Meet the recipients of the 2021 Congress Graduate Merit Awards - May 27-30

May 25, 2021

Nominated by member scholarly associations of the Federation for the Humanities and Social Sciences, the 2021 Congress Graduate Merit Awards recognize exceptional graduate students who will be presenting their work at the Congress of the Humanities and Social Sciences. Throughout Congress, we are profiling 2021 award recipients. Read on to learn more about the outstanding research of our graduate community, and join the conversation on Twitter using #CGMAProfiles.

Lisa Mychajluk 

PhD Candidate, Program in Adult Education and Community Development, Ontario Institute for Studies in Education, University of Toronto  
Endorsed by the Association for Nonprofit and Social Economy Research (ANSER) 

Primary research areas

Eco-communities (ecovillages); transformative sustainability learning; cooperative work and economic democracy.  

Presentation at Congress 2021

I will be presenting at the conference of the Association for Non-profit and Social Economy Research on The Milkweed Mercantile at Dancing Rabbit Ecovillage (Missouri, USA) – the benefits and challenges of establishing a co-operative enterprise in a sustainable community. I will also be attending the conferences of the Canadian Association for Studies in Cooperation, and the Environmental Studies Association of Canada.  

"My research explores how ecovillagers learn to live ‘better’, including how they reconfigure work, enterprise and economy."

How would you describe the research you will be presenting at Congress 2021?

Through the Covid-19 pandemic, a common sentiment is we must seize this opportunity to ‘build back better’. But what does ‘better’ look like? An ecovillager would tell you that they are living a version of ‘better’ right now. My research explores how ecovillagers learn to live ‘better’, including how they reconfigure work, enterprise and economy. At Congress I will present findings of a case study of a worker-owned co-operative eco-inn located at an ecovillage in Missouri (USA). The study reveals a supportive relationship between the enterprise and community as they enact ‘better’ economic activities that serve people and the planet.  

How does the research you will be presenting connect with the Congress 2021 theme, “Northern Relations” and/or the conversations Congress 2021 is continuing under last year's Congress theme (cancelled due to the COVID-19 pandemic), “Bridging Divides: Confronting Colonialism and Anti-Black Racism”?

Ecovillages have often been described as experimental communities operating at the fringes of mainstream society. Through their design and everyday practices, ecovillages are demonstrating an alternative to destructive ecological, social and economic activities, by enacting participatory, regenerative systems for food, housing, livelihoods and community. My presentation of a co-operative eco-enterprise within an ecovillage reveals how such an enterprise can act as a bridge between this alternative community and a broader public. In doing so, it supports the ecovillage’s social change mission – inspiring economic resilience and activities that serve people and the planet over profit.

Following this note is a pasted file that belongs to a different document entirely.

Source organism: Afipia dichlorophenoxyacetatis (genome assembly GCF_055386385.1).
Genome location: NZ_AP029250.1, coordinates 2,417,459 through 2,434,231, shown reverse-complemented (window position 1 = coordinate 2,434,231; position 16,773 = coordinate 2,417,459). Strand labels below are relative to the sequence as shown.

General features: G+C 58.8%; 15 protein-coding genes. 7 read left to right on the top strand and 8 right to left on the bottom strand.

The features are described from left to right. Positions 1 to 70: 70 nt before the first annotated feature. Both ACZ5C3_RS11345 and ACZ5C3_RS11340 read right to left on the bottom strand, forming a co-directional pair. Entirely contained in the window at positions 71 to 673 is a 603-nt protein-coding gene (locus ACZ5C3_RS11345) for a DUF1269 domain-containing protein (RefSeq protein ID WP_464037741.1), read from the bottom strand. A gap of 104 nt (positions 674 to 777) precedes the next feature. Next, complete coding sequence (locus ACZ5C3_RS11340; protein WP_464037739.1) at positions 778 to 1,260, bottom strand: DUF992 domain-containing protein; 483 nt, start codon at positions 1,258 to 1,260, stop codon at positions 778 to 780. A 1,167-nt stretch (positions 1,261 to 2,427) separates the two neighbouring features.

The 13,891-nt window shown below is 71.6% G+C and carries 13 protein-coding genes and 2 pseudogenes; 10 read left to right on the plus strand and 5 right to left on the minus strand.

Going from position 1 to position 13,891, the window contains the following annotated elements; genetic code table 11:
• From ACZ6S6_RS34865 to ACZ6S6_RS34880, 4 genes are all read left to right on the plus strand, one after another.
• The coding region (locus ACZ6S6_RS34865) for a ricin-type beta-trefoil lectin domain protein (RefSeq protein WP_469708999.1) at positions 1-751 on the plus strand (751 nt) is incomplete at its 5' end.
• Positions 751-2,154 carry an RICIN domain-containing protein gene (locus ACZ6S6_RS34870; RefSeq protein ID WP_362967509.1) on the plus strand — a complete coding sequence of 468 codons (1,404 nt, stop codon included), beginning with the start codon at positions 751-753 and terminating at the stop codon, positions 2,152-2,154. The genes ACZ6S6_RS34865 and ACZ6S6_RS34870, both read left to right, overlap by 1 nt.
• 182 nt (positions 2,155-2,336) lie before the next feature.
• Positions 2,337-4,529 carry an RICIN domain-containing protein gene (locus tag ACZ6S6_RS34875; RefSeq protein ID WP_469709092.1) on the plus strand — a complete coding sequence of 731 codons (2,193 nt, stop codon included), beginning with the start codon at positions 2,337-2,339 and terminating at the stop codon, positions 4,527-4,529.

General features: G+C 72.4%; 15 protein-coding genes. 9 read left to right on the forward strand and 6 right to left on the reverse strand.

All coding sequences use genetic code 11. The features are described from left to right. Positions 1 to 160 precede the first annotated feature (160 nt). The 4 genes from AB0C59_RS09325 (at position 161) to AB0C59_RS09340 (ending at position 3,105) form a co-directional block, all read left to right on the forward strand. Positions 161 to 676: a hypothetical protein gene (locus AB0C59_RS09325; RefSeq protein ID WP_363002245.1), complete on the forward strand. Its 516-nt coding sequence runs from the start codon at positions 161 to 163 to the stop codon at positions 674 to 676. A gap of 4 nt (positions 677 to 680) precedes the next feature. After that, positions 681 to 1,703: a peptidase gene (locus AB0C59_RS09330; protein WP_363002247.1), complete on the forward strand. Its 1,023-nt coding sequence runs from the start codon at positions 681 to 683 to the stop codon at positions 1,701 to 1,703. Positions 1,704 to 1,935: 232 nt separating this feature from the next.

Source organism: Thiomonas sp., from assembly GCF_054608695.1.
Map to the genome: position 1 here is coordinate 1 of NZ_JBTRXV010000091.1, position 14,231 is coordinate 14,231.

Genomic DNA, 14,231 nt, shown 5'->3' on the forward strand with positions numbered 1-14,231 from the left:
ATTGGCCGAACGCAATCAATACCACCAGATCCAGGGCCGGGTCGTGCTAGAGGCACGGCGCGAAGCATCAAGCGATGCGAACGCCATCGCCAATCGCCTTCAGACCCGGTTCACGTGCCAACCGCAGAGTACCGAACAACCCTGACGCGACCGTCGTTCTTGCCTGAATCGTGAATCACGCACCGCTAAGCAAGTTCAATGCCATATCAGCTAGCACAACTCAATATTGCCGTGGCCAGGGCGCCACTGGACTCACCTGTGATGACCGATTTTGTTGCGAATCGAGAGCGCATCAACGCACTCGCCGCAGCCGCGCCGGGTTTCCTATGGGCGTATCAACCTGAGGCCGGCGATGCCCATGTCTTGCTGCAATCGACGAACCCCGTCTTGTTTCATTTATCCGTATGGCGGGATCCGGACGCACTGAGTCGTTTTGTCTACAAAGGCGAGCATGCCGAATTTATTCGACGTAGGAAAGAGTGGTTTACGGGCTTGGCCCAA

What is your favourite part of the Congress experience?

The opportunity to engage with scholars from a multitude of disciplines in the humanities and social sciences. To hear about the big ideas that are making waves in these areas, and contributing to the creation of a better, more sustainable and just world.  

Jimmy Chan

Ph.D. candidate of University of Toronto and Toronto School of Theology (Trinity College)
Nominated by the Canadian Society of Patristic Studies (CSPS) 

I am writing my final dissertation entitled, “Living a Happy Life in a Troubled World?  A Critical Exploration of Augustine’s Christian Reception of Stoic Ethics in De civitate Dei”. My primary research areas include Augustine’s theology (esp. his theology of emotions, theology of happiness, political theology), Historical Theology, Early Christian Studies (Patristic: Post-NT to late Antique); Biblical Theology; Applied Christian Ethics. 

Presentation at Congress 2021

Affecting Happiness: A Critical Survey of Augustine’s Use of Affectus in De civitate Dei  

How would you describe the research you will be presenting at Congress 2021?

This research explores how human emotions associated with suffering in the community impact the way we may live happily in this troubled world. The text used will be Augustine’s City of God, which is his response to the catastrophic event of the sack of Rome in 410A.D. The pagans charged against Christianity being the culprit of the suffering and loss, and the Christians were losing faith, hope and love from God. Through a survey of the use of affectus (feeling/emotion) in the original text would reveal how and why emotions are closely tied to the pursuit of happiness. 

Share your hopes for Congress 2021.

My hopes for Congress 2021 are two-fold: First, thank you University of Alberta for hosting this year’s Congress amid the pandemic – I hope all the virtual experience will be seamless to allow all attendees to visit the online talks and exhibits with satisfaction and all interchanges online will be done in a graceful manner. Second, I hope this year’s theme “Northern Relations” will stimulate meaningful talks that could increase our bonding with the northern people and raise awareness of their needs – the ultimate goal of which is to promote unity in diversity in Canada by embracing our differences. 

These profiles have been condensed for length and clarity.